The activities are as follows:
- Teacher Guide
- Student activity, Graph Type A, Level 1
- Student activity, Graph Type B, Level 1
- Student activity, Graph Type C, Level 1
- Grading Rubric
Éste Data Nugget también está disponible en Español:
- Actividad para estudiantes, Tipo de gráfica A
- Actividad para estudiantes, Tipo de gráfica B
- Actividad para estudiantes, Tipo de gráfica C
Imagine you are snorkeling on a coral reef where you can see many species living together. Some animals, like sharks, are predators that eat other animals. Other species, like anemones and the fish that live in them, are mutualists and protect each other from predators. There are also herbivores, like urchins, that eat plants and algae on the reef. All of these species, and many more, need the coral reef to survive.
Corals are the animals that build coral reefs. They are very sensitive and can be hurt by human activity, like boating and pollution. Coral reef ecosystems are also in danger from warming waters due to climate change. Sadly, today many coral reefs around the world are dying because the places they grow are changing. Sarah is a marine biologist who is determined to figure out ways to save coral reefs. Sarah wants to understand how to help the dying corals so they can keep building important and diverse coral reef habitats.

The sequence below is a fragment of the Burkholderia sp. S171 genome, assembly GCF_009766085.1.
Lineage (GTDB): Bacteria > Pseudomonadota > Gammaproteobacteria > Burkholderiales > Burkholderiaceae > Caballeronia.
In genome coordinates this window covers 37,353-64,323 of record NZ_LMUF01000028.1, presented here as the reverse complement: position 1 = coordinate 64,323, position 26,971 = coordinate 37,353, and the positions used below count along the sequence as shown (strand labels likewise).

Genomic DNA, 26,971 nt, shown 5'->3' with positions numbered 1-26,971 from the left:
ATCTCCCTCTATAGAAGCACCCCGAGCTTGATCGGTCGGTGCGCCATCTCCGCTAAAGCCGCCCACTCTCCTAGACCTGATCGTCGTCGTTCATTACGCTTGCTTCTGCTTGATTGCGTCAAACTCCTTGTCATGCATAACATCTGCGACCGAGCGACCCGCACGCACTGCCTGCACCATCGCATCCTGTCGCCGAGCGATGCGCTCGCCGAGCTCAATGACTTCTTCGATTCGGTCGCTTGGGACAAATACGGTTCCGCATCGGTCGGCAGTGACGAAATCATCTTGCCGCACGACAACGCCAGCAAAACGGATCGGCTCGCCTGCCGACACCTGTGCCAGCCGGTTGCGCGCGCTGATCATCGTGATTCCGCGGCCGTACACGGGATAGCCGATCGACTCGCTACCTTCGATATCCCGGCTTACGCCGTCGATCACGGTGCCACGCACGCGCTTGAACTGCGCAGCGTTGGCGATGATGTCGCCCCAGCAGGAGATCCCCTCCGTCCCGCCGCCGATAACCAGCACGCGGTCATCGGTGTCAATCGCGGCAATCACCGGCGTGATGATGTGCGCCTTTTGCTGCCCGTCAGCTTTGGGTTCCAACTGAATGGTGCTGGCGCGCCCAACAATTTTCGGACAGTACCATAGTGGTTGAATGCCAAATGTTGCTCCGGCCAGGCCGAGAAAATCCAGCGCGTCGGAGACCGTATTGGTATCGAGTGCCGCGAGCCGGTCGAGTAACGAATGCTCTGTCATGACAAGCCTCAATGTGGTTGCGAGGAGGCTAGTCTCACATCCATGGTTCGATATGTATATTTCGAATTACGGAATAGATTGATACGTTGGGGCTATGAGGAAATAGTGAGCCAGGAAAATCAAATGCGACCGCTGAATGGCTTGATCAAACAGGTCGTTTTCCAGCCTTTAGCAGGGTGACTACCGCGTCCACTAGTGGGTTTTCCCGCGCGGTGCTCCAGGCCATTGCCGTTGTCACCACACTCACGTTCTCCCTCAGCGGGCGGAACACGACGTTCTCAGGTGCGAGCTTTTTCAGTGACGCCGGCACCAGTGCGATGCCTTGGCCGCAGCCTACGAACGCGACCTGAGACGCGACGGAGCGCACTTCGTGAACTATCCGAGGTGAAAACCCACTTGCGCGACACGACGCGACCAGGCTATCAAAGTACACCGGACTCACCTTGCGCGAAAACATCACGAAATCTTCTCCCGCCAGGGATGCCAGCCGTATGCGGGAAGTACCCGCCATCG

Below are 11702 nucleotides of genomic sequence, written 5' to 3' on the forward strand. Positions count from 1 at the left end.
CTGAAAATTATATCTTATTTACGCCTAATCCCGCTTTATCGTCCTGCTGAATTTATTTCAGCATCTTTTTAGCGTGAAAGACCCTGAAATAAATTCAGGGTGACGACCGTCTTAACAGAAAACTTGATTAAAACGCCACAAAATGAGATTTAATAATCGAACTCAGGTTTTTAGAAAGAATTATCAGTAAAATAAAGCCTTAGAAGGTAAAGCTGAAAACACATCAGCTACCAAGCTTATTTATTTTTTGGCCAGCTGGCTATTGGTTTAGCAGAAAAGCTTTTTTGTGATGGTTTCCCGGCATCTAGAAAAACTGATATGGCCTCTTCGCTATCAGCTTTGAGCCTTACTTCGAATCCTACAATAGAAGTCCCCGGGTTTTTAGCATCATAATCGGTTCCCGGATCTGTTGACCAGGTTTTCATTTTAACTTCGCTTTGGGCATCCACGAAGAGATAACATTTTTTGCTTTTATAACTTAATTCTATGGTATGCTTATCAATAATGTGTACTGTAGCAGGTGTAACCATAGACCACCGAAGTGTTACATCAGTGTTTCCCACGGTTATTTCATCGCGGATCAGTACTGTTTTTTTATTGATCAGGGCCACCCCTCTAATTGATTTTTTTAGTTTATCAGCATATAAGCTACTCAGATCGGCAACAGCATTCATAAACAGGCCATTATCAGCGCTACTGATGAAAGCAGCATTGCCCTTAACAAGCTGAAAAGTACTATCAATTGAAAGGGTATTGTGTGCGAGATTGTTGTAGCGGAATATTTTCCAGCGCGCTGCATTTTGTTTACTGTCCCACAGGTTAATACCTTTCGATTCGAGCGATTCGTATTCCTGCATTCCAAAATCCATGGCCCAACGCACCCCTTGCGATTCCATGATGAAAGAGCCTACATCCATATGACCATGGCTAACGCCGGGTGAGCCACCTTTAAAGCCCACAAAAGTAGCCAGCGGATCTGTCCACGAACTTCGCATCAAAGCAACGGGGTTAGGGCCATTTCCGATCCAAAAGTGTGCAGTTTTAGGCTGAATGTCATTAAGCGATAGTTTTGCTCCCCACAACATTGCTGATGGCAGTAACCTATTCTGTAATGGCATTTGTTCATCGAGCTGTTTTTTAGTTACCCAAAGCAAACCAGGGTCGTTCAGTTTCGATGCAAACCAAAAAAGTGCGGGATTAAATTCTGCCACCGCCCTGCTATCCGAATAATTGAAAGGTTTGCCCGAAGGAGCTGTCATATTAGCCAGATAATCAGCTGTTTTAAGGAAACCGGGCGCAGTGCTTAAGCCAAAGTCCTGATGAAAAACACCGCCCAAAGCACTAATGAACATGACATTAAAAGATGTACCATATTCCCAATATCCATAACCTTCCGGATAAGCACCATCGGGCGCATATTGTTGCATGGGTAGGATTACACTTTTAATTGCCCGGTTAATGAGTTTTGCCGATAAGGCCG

Corals compete with large types of algae, like seaweed, for space to grow on the reef. Corals are picky and only like to live in certain places. If there is too much algae, corals will have no place to attach and grow. Sea urchins are important herbivores and one of the species that like to eat algae. Sarah thought that when urchins are present on the reef, corals will have less competition from algae for space, and thus more room to grow. Maybe adding urchins to a coral reef is a way to help corals!
To test her idea Sarah set up an experiment. She set 8 bins out on the reef. Into half of the bins, Sarah added urchins. She left the other half without urchins as a control. Sarah put tiles into all of the bins. Tiles gave an empty space for coral and algae to compete and grow. After a few months, Sarah looked at the tiles. She counted how many corals were growing on each tile. Sarah predicted that more corals would grow on the tiles in bins with sea urchins compared to the control bins with no sea urchins.
Featured scientist: Sarah W. Davies (she/her) from the University of Texas at Austin
There is one scientific paper associated with the research in this Data Nugget. The citation and PDF of the paper is below.
Davies SW, MV Matz, PD Vize (2013) Ecological Complexity of Coral Recruitment Processes: Effects of Invertebrate Herbivores on Coral Recruitment and Growth Depends Upon Substratum Properties and Coral Species. PLOS ONE 8(9):e72830
After students have completed the Data Nugget, you can have them discuss the management implications of this research. Watch the news story below and have students consider how urchins can be used as a management tool to help restore coral reefs!